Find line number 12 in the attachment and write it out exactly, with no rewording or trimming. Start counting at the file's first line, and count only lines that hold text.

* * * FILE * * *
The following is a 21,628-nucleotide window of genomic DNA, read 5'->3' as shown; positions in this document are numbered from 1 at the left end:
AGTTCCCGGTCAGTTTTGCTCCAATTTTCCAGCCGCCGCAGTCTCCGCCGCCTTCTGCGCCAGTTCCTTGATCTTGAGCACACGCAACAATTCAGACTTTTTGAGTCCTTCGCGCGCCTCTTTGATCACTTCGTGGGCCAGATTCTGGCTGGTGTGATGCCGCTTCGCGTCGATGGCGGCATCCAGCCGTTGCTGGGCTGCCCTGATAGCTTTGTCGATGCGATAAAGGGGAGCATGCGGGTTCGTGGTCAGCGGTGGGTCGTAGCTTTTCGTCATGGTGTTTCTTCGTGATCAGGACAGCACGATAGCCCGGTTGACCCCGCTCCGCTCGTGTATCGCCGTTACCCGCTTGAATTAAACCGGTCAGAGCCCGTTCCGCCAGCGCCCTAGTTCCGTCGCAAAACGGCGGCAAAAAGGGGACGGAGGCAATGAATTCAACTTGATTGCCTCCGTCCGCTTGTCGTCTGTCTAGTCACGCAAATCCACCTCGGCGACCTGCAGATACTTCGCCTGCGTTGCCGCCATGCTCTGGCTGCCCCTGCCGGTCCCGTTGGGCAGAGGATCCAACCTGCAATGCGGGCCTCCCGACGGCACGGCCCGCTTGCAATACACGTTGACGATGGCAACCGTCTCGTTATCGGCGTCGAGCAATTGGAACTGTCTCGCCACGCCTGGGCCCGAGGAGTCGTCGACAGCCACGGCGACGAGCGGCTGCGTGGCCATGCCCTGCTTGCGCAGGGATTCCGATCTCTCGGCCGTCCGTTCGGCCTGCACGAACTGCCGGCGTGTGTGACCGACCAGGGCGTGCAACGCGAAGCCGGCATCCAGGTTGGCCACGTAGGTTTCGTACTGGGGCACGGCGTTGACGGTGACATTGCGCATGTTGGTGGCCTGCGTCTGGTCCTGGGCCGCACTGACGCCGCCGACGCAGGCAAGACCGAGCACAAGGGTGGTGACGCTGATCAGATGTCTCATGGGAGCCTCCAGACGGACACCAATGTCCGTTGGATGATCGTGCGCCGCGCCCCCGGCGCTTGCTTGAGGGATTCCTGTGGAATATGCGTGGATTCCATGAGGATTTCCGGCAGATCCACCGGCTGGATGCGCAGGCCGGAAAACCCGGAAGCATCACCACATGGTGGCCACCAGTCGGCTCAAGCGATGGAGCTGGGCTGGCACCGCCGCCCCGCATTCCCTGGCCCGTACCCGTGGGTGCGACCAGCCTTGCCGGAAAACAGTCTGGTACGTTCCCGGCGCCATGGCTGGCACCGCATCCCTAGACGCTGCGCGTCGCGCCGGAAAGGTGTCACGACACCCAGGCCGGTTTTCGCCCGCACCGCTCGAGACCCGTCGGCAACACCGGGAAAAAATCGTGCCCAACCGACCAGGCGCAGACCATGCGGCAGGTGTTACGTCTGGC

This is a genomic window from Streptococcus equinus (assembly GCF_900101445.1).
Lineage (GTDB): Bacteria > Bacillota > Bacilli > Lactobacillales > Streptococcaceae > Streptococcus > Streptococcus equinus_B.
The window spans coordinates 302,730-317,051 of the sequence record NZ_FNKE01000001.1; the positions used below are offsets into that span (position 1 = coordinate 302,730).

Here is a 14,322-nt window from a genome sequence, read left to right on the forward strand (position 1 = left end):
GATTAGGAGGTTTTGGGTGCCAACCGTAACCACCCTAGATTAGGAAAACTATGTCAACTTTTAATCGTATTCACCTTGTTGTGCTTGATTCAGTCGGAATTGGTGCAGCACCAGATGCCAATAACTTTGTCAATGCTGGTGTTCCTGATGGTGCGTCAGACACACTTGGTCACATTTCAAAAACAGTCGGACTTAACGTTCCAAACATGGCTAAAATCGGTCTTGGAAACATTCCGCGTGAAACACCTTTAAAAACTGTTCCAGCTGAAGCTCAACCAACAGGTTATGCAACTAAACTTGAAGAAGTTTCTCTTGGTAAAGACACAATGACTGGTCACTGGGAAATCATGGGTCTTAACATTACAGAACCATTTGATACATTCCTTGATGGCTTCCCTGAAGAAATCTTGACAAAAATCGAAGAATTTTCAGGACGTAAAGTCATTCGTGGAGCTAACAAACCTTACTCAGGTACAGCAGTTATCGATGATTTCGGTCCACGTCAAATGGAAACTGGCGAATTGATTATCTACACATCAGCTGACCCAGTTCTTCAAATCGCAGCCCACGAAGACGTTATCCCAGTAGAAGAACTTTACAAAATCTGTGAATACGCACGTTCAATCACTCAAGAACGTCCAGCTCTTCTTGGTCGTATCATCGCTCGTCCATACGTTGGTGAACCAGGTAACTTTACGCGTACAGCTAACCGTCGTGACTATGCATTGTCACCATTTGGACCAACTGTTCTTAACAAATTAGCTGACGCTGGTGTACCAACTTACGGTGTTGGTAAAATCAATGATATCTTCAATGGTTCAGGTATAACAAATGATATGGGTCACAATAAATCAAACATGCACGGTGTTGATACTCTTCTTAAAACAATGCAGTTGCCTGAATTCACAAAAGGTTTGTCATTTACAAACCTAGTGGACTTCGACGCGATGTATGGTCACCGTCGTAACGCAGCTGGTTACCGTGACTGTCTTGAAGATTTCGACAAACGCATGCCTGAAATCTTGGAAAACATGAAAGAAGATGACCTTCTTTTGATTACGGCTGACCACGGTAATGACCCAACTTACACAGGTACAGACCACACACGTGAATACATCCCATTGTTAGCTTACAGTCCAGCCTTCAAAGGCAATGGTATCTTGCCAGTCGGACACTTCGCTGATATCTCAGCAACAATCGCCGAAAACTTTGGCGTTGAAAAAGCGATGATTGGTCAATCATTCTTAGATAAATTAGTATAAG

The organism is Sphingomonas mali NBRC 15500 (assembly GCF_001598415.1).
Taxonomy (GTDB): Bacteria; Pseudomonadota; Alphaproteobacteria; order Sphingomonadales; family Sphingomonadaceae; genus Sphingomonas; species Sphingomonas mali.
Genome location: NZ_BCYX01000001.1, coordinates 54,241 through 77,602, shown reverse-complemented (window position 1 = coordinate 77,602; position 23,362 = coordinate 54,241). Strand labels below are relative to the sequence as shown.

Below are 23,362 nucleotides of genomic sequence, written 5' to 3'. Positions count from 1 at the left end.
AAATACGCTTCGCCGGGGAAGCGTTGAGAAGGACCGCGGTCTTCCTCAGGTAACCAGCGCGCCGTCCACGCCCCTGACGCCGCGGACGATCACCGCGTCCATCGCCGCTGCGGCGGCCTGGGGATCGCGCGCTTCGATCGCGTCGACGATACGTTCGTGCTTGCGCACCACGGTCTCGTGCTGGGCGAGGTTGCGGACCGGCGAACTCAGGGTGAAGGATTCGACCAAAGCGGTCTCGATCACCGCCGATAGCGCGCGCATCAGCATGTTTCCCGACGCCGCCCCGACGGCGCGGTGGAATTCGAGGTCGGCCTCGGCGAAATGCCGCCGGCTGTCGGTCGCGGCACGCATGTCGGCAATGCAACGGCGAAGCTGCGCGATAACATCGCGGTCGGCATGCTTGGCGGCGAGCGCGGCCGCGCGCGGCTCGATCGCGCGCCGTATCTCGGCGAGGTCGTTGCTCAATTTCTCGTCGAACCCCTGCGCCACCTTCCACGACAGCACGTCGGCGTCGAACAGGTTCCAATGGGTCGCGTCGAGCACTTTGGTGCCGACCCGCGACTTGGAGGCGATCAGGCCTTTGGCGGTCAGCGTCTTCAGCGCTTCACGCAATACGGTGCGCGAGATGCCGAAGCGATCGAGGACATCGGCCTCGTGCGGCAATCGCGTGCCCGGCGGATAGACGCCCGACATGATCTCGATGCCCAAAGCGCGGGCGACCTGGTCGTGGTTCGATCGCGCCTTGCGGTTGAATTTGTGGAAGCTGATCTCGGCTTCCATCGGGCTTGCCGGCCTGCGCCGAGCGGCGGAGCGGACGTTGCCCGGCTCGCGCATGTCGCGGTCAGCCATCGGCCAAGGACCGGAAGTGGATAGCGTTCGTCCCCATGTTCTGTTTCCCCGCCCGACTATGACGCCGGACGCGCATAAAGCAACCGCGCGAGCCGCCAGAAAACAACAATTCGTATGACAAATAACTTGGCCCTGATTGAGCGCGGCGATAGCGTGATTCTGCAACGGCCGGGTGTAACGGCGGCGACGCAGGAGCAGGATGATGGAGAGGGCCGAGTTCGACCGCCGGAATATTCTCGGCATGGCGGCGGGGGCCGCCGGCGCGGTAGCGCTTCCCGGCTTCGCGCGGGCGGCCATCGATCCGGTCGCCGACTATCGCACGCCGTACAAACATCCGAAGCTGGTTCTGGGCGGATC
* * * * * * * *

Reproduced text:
AAATACGCTTCGCCGGGGAAGCGTTGAGAAGGACCGCGGTCTTCCTCAGGTAACCAGCGCGCCGTCCACGCCCCTGACGCCGCGGACGATCACCGCGTCCATCGCCGCTGCGGCGGCCTGGGGATCGCGCGCTTCGATCGCGTCGACGATACGTTCGTGCTTGCGCACCACGGTCTCGTGCTGGGCGAGGTTGCGGACCGGCGAACTCAGGGTGAAGGATTCGACCAAAGCGGTCTCGATCACCGCCGATAGCGCGCGCATCAGCATGTTTCCCGACGCCGCCCCGACGGCGCGGTGGAATTCGAGGTCGGCCTCGGCGAAATGCCGCCGGCTGTCGGTCGCGGCACGCATGTCGGCAATGCAACGGCGAAGCTGCGCGATAACATCGCGGTCGGCATGCTTGGCGGCGAGCGCGGCCGCGCGCGGCTCGATCGCGCGCCGTATCTCGGCGAGGTCGTTGCTCAATTTCTCGTCGAACCCCTGCGCCACCTTCCACGACAGCACGTCGGCGTCGAACAGGTTCCAATGGGTCGCGTCGAGCACTTTGGTGCCGACCCGCGACTTGGAGGCGATCAGGCCTTTGGCGGTCAGCGTCTTCAGCGCTTCACGCAATACGGTGCGCGAGATGCCGAAGCGATCGAGGACATCGGCCTCGTGCGGCAATCGCGTGCCCGGCGGATAGACGCCCGACATGATCTCGATGCCCAAAGCGCGGGCGACCTGGTCGTGGTTCGATCGCGCCTTGCGGTTGAATTTGTGGAAGCTGATCTCGGCTTCCATCGGGCTTGCCGGCCTGCGCCGAGCGGCGGAGCGGACGTTGCCCGGCTCGCGCATGTCGCGGTCAGCCATCGGCCAAGGACCGGAAGTGGATAGCGTTCGTCCCCATGTTCTGTTTCCCCGCCCGACTATGACGCCGGACGCGCATAAAGCAACCGCGCGAGCCGCCAGAAAACAACAATTCGTATGACAAATAACTTGGCCCTGATTGAGCGCGGCGATAGCGTGATTCTGCAACGGCCGGGTGTAACGGCGGCGACGCAGGAGCAGGATGATGGAGAGGGCCGAGTTCGACCGCCGGAATATTCTCGGCATGGCGGCGGGGGCCGCCGGCGCGGTAGCGCTTCCCGGCTTCGCGCGGGCGGCCATCGATCCGGTCGCCGACTATCGCACGCCGTACAAACATCCGAAGCTGGTTCTGGGCGGATC